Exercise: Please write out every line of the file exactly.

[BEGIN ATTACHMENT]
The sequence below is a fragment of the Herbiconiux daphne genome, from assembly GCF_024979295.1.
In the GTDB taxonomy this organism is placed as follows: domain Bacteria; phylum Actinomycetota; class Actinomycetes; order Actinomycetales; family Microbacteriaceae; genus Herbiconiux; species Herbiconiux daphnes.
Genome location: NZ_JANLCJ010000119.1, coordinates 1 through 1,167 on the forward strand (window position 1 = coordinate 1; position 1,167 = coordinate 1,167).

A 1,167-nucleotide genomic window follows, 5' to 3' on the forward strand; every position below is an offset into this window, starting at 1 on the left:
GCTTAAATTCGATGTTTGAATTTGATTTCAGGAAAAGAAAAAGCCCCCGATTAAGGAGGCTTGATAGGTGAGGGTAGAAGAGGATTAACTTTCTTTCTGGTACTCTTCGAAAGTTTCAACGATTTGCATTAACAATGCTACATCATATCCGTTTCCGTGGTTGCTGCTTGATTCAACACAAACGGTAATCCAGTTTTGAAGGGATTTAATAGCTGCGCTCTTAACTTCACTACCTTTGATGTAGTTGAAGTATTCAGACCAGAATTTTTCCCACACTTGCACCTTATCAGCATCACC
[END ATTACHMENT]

The sequence below is a fragment of the Herbiconiux daphne genome, from assembly GCF_024979295.1.
In the GTDB taxonomy this organism is placed as follows: domain Bacteria; phylum Actinomycetota; class Actinomycetes; order Actinomycetales; family Microbacteriaceae; genus Herbiconiux; species Herbiconiux daphnes.
Genome location: NZ_JANLCJ010000119.1, coordinates 1 through 1,167 on the forward strand (window position 1 = coordinate 1; position 1,167 = coordinate 1,167).

A 1,167-nucleotide genomic window follows, 5' to 3' on the forward strand; every position below is an offset into this window, starting at 1 on the left:
GCTTAAATTCGATGTTTGAATTTGATTTCAGGAAAAGAAAAAGCCCCCGATTAAGGAGGCTTGATAGGTGAGGGTAGAAGAGGATTAACTTTCTTTCTGGTACTCTTCGAAAGTTTCAACGATTTGCATTAACAATGCTACATCATATCCGTTTCCGTGGTTGCTGCTTGATTCAACACAAACGGTAATCCAGTTTTGAAGGGATTTAATAGCTGCGCTCTTAACTTCACTACCTTTGATGTAGTTGAAGTATTCAGACCAGAATTTTTCCCACACTTGCACCTTATCAGCATCACC